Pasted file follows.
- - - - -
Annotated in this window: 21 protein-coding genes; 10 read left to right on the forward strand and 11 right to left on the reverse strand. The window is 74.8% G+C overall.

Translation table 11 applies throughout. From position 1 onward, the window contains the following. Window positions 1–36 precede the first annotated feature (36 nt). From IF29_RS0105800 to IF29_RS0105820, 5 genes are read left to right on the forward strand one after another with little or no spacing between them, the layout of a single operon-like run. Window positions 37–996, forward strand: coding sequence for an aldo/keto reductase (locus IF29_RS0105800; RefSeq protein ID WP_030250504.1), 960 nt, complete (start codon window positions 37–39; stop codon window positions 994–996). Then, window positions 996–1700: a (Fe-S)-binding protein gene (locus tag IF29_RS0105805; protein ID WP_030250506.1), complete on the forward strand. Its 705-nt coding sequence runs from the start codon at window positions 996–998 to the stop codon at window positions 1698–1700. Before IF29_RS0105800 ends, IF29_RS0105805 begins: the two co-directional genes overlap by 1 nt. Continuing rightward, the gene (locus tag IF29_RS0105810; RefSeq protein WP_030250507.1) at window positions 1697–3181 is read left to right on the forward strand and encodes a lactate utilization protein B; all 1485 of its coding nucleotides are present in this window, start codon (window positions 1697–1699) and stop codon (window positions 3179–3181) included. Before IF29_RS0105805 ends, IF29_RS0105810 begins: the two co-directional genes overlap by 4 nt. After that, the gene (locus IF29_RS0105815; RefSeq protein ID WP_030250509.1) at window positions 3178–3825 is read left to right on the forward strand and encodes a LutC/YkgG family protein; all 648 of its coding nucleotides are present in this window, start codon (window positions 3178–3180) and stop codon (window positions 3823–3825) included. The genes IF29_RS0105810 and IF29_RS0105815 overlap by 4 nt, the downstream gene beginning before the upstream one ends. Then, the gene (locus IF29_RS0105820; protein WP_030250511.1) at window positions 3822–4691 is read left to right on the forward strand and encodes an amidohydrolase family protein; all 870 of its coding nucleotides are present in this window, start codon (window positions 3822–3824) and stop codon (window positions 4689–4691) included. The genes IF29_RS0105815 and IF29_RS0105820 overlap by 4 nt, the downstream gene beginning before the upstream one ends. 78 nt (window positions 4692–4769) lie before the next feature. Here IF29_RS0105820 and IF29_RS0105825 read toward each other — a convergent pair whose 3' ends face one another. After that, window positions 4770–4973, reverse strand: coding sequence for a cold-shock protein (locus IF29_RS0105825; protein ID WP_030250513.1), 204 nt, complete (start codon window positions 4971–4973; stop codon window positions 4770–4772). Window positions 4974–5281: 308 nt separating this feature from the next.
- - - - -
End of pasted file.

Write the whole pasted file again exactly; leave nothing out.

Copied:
Annotated in this window: 21 protein-coding genes; 10 read left to right on the forward strand and 11 right to left on the reverse strand. The window is 74.8% G+C overall.

Translation table 11 applies throughout. From position 1 onward, the window contains the following. Window positions 1–36 precede the first annotated feature (36 nt). From IF29_RS0105800 to IF29_RS0105820, 5 genes are read left to right on the forward strand one after another with little or no spacing between them, the layout of a single operon-like run. Window positions 37–996, forward strand: coding sequence for an aldo/keto reductase (locus IF29_RS0105800; RefSeq protein ID WP_030250504.1), 960 nt, complete (start codon window positions 37–39; stop codon window positions 994–996). Then, window positions 996–1700: a (Fe-S)-binding protein gene (locus tag IF29_RS0105805; protein ID WP_030250506.1), complete on the forward strand. Its 705-nt coding sequence runs from the start codon at window positions 996–998 to the stop codon at window positions 1698–1700. Before IF29_RS0105800 ends, IF29_RS0105805 begins: the two co-directional genes overlap by 1 nt. Continuing rightward, the gene (locus tag IF29_RS0105810; RefSeq protein WP_030250507.1) at window positions 1697–3181 is read left to right on the forward strand and encodes a lactate utilization protein B; all 1485 of its coding nucleotides are present in this window, start codon (window positions 1697–1699) and stop codon (window positions 3179–3181) included. Before IF29_RS0105805 ends, IF29_RS0105810 begins: the two co-directional genes overlap by 4 nt. After that, the gene (locus IF29_RS0105815; RefSeq protein ID WP_030250509.1) at window positions 3178–3825 is read left to right on the forward strand and encodes a LutC/YkgG family protein; all 648 of its coding nucleotides are present in this window, start codon (window positions 3178–3180) and stop codon (window positions 3823–3825) included. The genes IF29_RS0105810 and IF29_RS0105815 overlap by 4 nt, the downstream gene beginning before the upstream one ends. Then, the gene (locus IF29_RS0105820; protein WP_030250511.1) at window positions 3822–4691 is read left to right on the forward strand and encodes an amidohydrolase family protein; all 870 of its coding nucleotides are present in this window, start codon (window positions 3822–3824) and stop codon (window positions 4689–4691) included. The genes IF29_RS0105815 and IF29_RS0105820 overlap by 4 nt, the downstream gene beginning before the upstream one ends. 78 nt (window positions 4692–4769) lie before the next feature. Here IF29_RS0105820 and IF29_RS0105825 read toward each other — a convergent pair whose 3' ends face one another. After that, window positions 4770–4973, reverse strand: coding sequence for a cold-shock protein (locus IF29_RS0105825; protein ID WP_030250513.1), 204 nt, complete (start codon window positions 4971–4973; stop codon window positions 4770–4772). Window positions 4974–5281: 308 nt separating this feature from the next.